What’s Your Story? Helping Faculty Communicate the Value and Impact of Research
Presenter: Jill Jividen, Assistant Director for Research Development, University of Michigan Medical School Office of Research
Thanks to our session note-taker, Karen Fletcher!
Key points from the session. We learned:
- Why Communicate?
- Research is largely taxpayer funded.
- It is a University’s public mission.
- It helps faculty increase their competitiveness.
- The 3M’s to construct your message: Message should be Miniature, Meaningful, and Memorable (adapted from AAAS).
- Communicating Science Seminar Series. (Leverage your existing expertise and use in-house speakers from the library, faculty, etc.) Could include information on:
- PR – Consider the audience and science literacy: 80% of people are interested in scientific discoveries yet 50% of them read below an 8th grade reading level.
- Social Media – if you wouldn’t say it in an elevator, don’t say it online. Write for the web. Readers’ eyes trace an “F” format and the top left is typically what gets read.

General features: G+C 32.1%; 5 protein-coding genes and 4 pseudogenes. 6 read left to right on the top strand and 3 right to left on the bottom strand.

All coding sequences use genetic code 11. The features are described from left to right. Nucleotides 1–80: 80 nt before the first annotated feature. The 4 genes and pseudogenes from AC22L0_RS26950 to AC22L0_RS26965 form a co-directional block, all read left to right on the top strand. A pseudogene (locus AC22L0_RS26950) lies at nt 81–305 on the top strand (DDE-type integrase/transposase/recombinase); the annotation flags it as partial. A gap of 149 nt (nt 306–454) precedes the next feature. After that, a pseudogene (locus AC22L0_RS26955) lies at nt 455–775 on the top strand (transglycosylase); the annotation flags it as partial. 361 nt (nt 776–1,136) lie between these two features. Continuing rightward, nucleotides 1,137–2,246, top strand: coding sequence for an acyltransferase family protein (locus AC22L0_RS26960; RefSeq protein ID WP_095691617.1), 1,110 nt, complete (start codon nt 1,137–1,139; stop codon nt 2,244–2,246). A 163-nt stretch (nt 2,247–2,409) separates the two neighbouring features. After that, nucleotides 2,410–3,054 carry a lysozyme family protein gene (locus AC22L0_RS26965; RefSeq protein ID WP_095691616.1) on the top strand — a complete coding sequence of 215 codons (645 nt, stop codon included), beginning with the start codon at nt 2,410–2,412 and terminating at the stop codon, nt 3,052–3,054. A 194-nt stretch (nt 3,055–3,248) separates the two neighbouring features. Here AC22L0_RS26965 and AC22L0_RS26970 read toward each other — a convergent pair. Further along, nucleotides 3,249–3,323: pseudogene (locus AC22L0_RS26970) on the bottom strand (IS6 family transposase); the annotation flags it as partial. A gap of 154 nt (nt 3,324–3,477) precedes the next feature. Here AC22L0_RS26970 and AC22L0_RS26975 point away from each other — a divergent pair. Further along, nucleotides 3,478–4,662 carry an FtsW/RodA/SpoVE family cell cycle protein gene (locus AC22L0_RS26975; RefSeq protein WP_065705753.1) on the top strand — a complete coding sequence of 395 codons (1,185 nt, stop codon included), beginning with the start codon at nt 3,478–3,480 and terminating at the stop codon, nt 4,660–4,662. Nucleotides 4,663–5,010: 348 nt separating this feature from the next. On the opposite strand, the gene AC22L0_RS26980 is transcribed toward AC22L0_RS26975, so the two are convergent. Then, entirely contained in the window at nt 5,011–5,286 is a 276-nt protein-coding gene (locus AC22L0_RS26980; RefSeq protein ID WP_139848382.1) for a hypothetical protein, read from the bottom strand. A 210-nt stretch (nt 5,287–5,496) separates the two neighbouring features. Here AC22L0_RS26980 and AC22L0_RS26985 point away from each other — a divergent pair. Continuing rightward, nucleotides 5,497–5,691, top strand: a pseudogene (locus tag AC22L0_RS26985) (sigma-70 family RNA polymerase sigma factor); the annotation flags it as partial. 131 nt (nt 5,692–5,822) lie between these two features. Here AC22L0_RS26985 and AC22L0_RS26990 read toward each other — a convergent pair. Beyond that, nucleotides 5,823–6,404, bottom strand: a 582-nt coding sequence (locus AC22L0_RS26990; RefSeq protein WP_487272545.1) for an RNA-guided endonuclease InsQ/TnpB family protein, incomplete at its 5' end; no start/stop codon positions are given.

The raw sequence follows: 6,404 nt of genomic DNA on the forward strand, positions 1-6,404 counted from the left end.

- Scholarly Communication – use the library expertise: include data management, public and open access, publishing, measuring impact.
- Plain Language – Plain Language Act of 2010 – it’s a law! – if working with the government, you must write/communicate in plain language. Strategies could include simplifying language and using analogies (just avoid clichés). Consider a workshop where faculty submit an abstract and during the workshop you re-write it in plain language.
- Data Visualization – introduce this concept: visualization landscape, design principles, interpretation, campus resources.
- Include Science Activism and related ethics in Communication course material.
- Include information on Visual Abstract as visual abstract increase article dissemination.
What did you hear at this presentation that surprised you? Alt metric scores are affecting NIH impact scores.
What resources did you discover at this presentation? This slide show is online with active links to some of the presentation material in the Communicating Science Seminar Series mentioned above.